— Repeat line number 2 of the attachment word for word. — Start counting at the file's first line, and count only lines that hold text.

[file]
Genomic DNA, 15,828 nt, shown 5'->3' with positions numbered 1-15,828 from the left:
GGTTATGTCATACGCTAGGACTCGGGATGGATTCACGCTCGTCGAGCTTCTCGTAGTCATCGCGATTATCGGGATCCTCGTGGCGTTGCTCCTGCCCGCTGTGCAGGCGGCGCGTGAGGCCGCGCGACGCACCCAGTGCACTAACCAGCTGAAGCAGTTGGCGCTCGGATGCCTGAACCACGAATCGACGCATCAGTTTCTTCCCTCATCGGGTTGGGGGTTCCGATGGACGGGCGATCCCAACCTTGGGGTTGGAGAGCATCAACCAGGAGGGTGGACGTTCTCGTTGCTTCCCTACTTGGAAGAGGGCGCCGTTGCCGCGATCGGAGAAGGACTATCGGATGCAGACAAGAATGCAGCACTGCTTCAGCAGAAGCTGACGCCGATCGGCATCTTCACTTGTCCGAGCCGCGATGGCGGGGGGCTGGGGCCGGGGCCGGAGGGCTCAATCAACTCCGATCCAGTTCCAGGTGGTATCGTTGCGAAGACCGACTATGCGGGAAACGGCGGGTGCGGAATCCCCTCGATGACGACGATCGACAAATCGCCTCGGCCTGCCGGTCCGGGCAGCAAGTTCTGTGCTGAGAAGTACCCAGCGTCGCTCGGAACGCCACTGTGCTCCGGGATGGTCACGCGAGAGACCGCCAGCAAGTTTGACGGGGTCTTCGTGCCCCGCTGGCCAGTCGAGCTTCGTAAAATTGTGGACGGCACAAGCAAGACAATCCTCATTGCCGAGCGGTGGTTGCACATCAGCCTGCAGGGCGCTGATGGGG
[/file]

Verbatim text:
GGTTATGTCATACGCTAGGACTCGGGATGGATTCACGCTCGTCGAGCTTCTCGTAGTCATCGCGATTATCGGGATCCTCGTGGCGTTGCTCCTGCCCGCTGTGCAGGCGGCGCGTGAGGCCGCGCGACGCACCCAGTGCACTAACCAGCTGAAGCAGTTGGCGCTCGGATGCCTGAACCACGAATCGACGCATCAGTTTCTTCCCTCATCGGGTTGGGGGTTCCGATGGACGGGCGATCCCAACCTTGGGGTTGGAGAGCATCAACCAGGAGGGTGGACGTTCTCGTTGCTTCCCTACTTGGAAGAGGGCGCCGTTGCCGCGATCGGAGAAGGACTATCGGATGCAGACAAGAATGCAGCACTGCTTCAGCAGAAGCTGACGCCGATCGGCATCTTCACTTGTCCGAGCCGCGATGGCGGGGGGCTGGGGCCGGGGCCGGAGGGCTCAATCAACTCCGATCCAGTTCCAGGTGGTATCGTTGCGAAGACCGACTATGCGGGAAACGGCGGGTGCGGAATCCCCTCGATGACGACGATCGACAAATCGCCTCGGCCTGCCGGTCCGGGCAGCAAGTTCTGTGCTGAGAAGTACCCAGCGTCGCTCGGAACGCCACTGTGCTCCGGGATGGTCACGCGAGAGACCGCCAGCAAGTTTGACGGGGTCTTCGTGCCCCGCTGGCCAGTCGAGCTTCGTAAAATTGTGGACGGCACAAGCAAGACAATCCTCATTGCCGAGCGGTGGTTGCACATCAGCCTGCAGGGCGCTGATGGGG